Between July 1941, and August 1944, approximately 100,000 people of whom over half were Jewish were murdered at this site by the Nazis and a hotpotch of willing Lithuanians from such sinister organisations as the Ypatingasis Būrys (Vilnius Special Squad). A traumatic but necessary part of any Jewish-related visit to Lithuania, find several monuments and the remains of the pits where the victims were burned.
The typical Soviet-era museum inside a small building on the murder site features exhibits explained in a baffling and irregular mix of languages including everything from stomach-churning photography to the clothing worn by a man whose job it was to sift the remains of the charred bodies for gold. Not recommended for children.References:
The castle of La Iruela, small but astonishing, is located on the top of a steep crag in Sierra de Cazorla, Segura y Las Villas Natural Park. From the castle, impressive views of the surrounding area and of the town can be enjoyed.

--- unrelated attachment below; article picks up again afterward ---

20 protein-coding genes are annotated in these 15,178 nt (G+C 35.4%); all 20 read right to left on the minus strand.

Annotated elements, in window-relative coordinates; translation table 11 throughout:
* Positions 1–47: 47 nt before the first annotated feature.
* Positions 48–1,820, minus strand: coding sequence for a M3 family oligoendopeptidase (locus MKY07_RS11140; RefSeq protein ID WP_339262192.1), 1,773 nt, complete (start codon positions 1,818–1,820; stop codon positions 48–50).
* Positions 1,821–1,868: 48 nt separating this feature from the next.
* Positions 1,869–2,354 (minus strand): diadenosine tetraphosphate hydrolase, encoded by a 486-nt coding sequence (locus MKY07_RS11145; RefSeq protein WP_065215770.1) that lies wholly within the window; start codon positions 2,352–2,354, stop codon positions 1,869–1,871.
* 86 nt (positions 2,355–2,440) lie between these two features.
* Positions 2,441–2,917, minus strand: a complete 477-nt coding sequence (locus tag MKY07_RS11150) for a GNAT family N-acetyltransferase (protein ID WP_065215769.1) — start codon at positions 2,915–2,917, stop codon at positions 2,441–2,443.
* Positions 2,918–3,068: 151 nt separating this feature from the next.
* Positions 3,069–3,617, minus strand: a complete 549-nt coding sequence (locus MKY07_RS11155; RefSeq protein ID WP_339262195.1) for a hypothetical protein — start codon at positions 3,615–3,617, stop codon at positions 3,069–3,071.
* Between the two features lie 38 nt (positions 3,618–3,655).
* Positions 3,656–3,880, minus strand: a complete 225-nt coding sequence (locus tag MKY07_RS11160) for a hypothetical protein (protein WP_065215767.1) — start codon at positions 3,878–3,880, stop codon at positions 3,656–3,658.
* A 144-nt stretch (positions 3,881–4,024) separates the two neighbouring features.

The keep dates from the Christian era. It has a square base and small dimensions and is located at the highest part of the crag.
There are some other enclosures within the tower that create a small alcázar which is difficult to access.
In a lower area of the castle, protected with defensive remains of rammed earth and irregular masonry, is an old Muslim farmstead.
After a recent restoration, an open-air theater has been built on La Iruela castle enclosure. This theater is a tribute to the Greek and Classic Eras and holds various artistic and cultural shows throughout the year.
The first traces of human activity in La Iruela area are dated from the Copper Age. An intense occupation continued until the Bronze Age.
Originally, La Iruela (like Cazorla) was a modest farmstead. From the 11th century, a wall and a small fortress were built on the hill to protect the farmers.
Around 1231, don Rodrigo Ximénez de Rada, Archbishop of Toledo, conquered La Iruela and made it part of the Adelantamiento de Cazorla. Over the Muslim fortress, the current fortress was built.
Once the military use of the fortress ended, it was used as cemetery.